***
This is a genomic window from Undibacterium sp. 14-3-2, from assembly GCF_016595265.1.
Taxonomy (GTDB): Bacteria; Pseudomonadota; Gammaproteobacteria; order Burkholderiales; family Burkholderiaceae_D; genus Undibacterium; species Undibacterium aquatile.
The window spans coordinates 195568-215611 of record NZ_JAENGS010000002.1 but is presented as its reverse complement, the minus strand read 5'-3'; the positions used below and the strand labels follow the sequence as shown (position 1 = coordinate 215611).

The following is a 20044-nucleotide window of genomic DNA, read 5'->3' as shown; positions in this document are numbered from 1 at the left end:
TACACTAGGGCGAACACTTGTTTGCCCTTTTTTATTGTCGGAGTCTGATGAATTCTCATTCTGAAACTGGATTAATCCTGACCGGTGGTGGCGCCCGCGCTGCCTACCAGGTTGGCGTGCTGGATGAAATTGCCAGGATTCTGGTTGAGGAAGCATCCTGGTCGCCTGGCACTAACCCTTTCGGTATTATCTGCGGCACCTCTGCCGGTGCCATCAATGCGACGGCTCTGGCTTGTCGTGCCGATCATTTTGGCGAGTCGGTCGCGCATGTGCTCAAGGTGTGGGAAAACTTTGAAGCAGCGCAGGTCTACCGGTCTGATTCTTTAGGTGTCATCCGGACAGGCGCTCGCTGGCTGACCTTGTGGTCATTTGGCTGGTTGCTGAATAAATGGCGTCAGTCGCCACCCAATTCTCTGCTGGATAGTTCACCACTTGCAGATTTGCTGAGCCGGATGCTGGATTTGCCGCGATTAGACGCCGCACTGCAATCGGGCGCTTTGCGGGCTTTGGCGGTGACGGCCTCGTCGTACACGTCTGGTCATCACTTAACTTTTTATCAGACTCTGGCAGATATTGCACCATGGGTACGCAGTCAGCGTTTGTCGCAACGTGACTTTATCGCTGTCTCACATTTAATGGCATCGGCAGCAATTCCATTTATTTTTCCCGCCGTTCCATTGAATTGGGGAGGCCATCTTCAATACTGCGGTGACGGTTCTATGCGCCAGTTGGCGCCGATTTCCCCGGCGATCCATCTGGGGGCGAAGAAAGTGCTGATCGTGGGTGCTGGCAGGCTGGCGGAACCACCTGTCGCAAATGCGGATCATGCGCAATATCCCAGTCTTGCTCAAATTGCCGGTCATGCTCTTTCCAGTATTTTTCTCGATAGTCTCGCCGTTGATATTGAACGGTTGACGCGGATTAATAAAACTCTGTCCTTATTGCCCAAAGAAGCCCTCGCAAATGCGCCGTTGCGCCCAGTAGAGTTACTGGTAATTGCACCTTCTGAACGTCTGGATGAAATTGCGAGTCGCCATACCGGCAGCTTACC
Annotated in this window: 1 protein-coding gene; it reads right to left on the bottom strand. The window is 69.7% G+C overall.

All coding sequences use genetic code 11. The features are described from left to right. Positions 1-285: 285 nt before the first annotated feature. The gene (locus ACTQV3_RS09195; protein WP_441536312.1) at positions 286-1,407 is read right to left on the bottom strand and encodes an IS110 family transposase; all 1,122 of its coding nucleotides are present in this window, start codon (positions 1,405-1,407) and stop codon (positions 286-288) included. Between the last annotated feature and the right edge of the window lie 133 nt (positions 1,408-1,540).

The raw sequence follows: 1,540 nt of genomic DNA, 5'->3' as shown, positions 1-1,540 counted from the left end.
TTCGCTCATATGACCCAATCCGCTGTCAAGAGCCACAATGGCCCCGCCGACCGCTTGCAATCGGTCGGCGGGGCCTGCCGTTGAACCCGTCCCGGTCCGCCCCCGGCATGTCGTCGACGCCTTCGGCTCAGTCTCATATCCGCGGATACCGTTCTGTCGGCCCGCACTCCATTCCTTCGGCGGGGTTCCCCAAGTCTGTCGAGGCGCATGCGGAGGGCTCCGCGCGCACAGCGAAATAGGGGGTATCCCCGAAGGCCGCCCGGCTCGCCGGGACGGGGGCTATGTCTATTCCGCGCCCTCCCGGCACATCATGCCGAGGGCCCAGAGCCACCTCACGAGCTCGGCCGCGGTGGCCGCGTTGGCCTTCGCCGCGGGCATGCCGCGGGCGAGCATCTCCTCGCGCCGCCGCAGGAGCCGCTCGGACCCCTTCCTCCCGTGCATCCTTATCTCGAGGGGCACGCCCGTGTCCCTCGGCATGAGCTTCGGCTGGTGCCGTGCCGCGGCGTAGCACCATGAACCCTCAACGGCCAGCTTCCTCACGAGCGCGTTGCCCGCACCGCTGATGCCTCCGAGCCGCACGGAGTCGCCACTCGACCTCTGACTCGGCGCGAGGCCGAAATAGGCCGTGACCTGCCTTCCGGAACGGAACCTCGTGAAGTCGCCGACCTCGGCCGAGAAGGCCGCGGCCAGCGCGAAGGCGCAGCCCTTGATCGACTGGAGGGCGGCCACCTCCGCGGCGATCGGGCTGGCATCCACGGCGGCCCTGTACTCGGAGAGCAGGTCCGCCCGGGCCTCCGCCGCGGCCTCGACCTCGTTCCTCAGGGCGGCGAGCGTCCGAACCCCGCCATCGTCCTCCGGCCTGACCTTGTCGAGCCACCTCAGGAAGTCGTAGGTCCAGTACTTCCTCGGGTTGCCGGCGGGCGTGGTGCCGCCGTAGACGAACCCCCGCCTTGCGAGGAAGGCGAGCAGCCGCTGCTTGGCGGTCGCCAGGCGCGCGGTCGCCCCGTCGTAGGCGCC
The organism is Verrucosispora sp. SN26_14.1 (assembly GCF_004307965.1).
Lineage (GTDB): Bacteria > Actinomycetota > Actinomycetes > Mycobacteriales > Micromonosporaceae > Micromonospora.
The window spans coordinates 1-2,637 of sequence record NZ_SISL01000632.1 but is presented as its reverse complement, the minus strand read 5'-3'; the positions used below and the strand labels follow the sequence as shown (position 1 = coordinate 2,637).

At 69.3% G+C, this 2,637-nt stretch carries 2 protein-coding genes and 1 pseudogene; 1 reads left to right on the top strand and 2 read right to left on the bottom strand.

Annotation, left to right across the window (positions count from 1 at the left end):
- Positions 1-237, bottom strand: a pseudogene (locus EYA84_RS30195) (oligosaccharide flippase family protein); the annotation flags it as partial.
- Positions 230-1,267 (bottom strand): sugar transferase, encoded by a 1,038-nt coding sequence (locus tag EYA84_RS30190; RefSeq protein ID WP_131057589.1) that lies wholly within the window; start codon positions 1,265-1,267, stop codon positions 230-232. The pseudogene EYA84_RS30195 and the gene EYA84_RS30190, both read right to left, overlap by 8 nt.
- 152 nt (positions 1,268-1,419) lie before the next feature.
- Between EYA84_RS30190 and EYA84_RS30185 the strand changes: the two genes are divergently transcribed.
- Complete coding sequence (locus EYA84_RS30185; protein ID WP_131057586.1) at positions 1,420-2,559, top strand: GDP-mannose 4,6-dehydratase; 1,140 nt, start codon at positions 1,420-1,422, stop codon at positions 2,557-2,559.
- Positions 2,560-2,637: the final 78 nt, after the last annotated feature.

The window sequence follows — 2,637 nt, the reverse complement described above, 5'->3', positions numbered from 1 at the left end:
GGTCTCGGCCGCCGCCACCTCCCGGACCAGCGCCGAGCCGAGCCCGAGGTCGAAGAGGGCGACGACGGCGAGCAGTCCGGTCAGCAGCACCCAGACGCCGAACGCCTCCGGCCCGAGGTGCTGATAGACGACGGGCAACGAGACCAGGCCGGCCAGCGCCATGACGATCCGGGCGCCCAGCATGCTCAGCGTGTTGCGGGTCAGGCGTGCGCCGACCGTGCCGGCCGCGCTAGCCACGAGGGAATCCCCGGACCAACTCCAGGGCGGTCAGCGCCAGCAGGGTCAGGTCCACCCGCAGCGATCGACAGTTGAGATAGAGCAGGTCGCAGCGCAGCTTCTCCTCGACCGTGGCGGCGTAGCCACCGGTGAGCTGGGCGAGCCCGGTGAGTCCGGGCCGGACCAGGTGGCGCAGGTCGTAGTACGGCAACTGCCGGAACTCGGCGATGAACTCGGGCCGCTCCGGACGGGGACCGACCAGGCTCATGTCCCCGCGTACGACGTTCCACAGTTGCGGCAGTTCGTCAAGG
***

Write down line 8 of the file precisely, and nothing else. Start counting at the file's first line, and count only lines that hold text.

The raw sequence follows: 1,540 nt of genomic DNA, 5'->3' as shown, positions 1-1,540 counted from the left end.